Helping wildlife in trouble

In general, we are caring people and genuinely want to help when we see or find wildlife in trouble.  That's great!  But we don't always know what to do or who to ask for help when the time comes.  Hopefully, this page will help.

 
 
 Barn Swallow Chicks - Photo by Mary Lou Dickson

Barn Swallow Chicks - Photo by Mary Lou Dickson

What should you do if you find an orphaned bird?

The best thing to do if you find a baby bird is to leave it alone. If the bird appears as though it has fallen from a nest, an attempt to locate the nest can be made, and the bird can be carefully returned. If the bird has feathers, it may be a fledged bird and a parent bird is probably close by. As long as the bird is in no danger from cats or other predators, it is best to watch the bird from a distance to see if a parent returns after an hour or so before determining that the bird needs human help.

If a nest cannot be located or the bird is “rescued,” call a licensed wildlife rehabilitator to care for the bird.  Contact a licensed rehabilitator (see injured section below) as raising orphaned birds should be done by someone with specialized knowledge and a permit to have wild birds in captivity.

For more information about orphaned birds, visit our partner: 
              Orphaned Bird Care at  www.orphanedbirdcare.com

 
 Eastern Screech-owl (rehabilitated) - Photo by Mary Lou Dickson

Eastern Screech-owl (rehabilitated) - Photo by Mary Lou Dickson

What should you do if you find an injured bird or other wildlife?

Both Georgia and South Caroline Department of Natural Resources (DNR) provide information regarding helping injured wildlife in general, some specialize in injured birds.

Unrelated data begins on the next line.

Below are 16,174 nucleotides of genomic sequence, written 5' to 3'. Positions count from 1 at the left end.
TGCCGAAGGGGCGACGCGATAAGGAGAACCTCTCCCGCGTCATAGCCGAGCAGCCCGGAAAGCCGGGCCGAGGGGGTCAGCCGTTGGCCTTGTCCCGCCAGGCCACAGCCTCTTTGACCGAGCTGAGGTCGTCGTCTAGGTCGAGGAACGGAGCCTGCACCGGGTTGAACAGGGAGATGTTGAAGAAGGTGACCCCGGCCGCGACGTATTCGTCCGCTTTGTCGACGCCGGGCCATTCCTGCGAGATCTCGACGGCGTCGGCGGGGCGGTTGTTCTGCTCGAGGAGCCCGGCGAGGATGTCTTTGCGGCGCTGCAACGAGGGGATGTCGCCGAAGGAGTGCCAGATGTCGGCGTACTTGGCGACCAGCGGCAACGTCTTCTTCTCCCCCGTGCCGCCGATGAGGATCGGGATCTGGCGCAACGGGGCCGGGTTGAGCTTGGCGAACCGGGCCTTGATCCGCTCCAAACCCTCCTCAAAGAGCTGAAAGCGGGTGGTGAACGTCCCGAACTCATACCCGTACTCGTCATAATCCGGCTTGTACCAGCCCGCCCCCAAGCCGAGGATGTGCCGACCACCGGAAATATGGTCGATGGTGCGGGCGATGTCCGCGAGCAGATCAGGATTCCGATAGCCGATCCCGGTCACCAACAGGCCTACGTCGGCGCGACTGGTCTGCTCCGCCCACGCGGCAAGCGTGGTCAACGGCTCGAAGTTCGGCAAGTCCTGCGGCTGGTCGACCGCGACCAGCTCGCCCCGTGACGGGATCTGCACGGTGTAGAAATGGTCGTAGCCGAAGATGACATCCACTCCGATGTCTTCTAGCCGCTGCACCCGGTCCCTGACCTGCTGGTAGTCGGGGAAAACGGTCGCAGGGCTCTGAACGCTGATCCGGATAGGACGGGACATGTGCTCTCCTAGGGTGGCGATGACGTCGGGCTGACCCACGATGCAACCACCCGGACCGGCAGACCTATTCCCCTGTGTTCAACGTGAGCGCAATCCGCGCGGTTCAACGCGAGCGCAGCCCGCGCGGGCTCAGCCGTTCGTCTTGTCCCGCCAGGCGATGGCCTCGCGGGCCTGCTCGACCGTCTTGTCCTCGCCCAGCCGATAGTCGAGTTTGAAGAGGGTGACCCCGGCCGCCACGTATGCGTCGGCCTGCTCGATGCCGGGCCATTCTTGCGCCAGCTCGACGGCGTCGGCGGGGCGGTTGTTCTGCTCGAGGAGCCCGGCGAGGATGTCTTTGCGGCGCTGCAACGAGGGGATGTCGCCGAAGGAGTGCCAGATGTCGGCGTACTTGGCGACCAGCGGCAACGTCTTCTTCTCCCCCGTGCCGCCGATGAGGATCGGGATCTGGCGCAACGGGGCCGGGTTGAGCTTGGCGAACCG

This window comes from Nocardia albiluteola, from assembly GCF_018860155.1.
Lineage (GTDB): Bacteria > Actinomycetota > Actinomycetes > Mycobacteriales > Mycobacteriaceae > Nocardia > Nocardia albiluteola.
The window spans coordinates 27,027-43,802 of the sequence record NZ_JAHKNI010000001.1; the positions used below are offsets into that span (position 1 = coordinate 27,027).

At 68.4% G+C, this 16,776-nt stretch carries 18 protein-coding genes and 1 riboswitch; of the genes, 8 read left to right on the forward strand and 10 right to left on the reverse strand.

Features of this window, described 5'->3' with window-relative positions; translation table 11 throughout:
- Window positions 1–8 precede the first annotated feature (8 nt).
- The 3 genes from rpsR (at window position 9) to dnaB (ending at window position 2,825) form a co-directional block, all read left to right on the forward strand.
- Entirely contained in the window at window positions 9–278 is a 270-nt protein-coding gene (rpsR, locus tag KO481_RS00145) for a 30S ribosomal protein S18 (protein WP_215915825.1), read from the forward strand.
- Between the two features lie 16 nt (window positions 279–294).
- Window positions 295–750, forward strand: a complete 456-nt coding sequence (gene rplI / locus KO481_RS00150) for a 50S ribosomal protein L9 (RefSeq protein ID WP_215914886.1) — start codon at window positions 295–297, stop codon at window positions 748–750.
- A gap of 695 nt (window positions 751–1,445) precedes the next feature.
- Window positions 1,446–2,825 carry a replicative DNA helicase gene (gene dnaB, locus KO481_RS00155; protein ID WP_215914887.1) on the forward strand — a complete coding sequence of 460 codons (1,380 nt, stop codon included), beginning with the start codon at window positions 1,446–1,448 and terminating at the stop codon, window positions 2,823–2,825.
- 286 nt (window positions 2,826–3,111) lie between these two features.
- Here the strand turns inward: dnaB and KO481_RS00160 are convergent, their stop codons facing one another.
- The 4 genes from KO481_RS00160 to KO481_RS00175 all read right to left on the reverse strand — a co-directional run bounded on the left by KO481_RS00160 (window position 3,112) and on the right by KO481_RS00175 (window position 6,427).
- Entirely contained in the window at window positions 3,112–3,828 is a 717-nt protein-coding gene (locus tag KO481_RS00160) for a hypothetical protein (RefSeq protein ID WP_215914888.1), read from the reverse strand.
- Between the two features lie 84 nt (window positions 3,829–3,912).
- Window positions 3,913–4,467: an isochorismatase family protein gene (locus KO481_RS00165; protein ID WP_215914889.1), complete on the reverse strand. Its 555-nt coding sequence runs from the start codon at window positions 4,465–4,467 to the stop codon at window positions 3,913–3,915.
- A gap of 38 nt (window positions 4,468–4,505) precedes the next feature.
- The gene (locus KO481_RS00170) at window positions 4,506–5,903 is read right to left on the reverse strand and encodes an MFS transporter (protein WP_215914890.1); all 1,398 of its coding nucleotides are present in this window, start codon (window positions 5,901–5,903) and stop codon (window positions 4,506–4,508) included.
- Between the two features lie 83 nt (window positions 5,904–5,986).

Georgia:

South Carolina

 
 Green Sea Turtle - Photo by Mary Lou Dickson

Green Sea Turtle - Photo by Mary Lou Dickson

What should you do if you find an injured, stranded, or dead Sea Turtle?

Our members go far and wide while birding and are often the first on the beach.   If you find an injured, stranded, or dead sea turtle, please use the following information to contact the appropriate agency for assistance.

Georgia:

South Carolina:

 
 Humpback Whales - Photo by Mary Lou Dickson

Humpback Whales - Photo by Mary Lou Dickson

What should you do if you see a dead or live stranded marine mammal?

Immediately call the Southeast Region Stranding Network 24-hour hotline: 1-877-WHALE HELP (1-877-942-5343) to be connected to your state’s marine mammals stranding network.The stranding network will send out trained responders who will get to the scene quickly with appropriate equipment.

All marine mammals are federally protected by the Marine Mammal Protection Act (MMPA). Only local and state officials and people authorized by NOAA Fisheries may legally handle live and dead marine mammals.